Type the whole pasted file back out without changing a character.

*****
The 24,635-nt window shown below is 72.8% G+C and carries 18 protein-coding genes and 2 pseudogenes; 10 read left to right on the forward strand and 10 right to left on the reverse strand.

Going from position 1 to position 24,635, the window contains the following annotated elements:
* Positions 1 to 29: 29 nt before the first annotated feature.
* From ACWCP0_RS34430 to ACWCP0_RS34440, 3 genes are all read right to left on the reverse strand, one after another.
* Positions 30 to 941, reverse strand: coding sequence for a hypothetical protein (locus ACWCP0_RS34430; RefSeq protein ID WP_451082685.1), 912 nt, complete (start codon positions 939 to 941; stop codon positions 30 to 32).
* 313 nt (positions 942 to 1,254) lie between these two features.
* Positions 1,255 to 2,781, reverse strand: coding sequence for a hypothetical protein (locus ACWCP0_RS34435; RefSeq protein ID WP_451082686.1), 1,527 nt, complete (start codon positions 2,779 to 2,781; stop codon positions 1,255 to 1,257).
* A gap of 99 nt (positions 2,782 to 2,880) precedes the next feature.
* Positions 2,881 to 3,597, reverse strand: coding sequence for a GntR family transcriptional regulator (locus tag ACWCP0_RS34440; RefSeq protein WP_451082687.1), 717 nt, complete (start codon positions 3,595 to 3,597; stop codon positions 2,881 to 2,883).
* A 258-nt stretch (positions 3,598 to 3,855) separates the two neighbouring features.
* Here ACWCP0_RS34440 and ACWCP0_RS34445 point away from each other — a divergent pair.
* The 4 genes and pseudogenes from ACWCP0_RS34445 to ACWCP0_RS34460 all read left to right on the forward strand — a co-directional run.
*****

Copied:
The 24,635-nt window shown below is 72.8% G+C and carries 18 protein-coding genes and 2 pseudogenes; 10 read left to right on the forward strand and 10 right to left on the reverse strand.

Going from position 1 to position 24,635, the window contains the following annotated elements:
* Positions 1 to 29: 29 nt before the first annotated feature.
* From ACWCP0_RS34430 to ACWCP0_RS34440, 3 genes are all read right to left on the reverse strand, one after another.
* Positions 30 to 941, reverse strand: coding sequence for a hypothetical protein (locus ACWCP0_RS34430; RefSeq protein ID WP_451082685.1), 912 nt, complete (start codon positions 939 to 941; stop codon positions 30 to 32).
* 313 nt (positions 942 to 1,254) lie between these two features.
* Positions 1,255 to 2,781, reverse strand: coding sequence for a hypothetical protein (locus ACWCP0_RS34435; RefSeq protein ID WP_451082686.1), 1,527 nt, complete (start codon positions 2,779 to 2,781; stop codon positions 1,255 to 1,257).
* A gap of 99 nt (positions 2,782 to 2,880) precedes the next feature.
* Positions 2,881 to 3,597, reverse strand: coding sequence for a GntR family transcriptional regulator (locus tag ACWCP0_RS34440; RefSeq protein WP_451082687.1), 717 nt, complete (start codon positions 3,595 to 3,597; stop codon positions 2,881 to 2,883).
* A 258-nt stretch (positions 3,598 to 3,855) separates the two neighbouring features.
* Here ACWCP0_RS34440 and ACWCP0_RS34445 point away from each other — a divergent pair.
* The 4 genes and pseudogenes from ACWCP0_RS34445 to ACWCP0_RS34460 all read left to right on the forward strand — a co-directional run.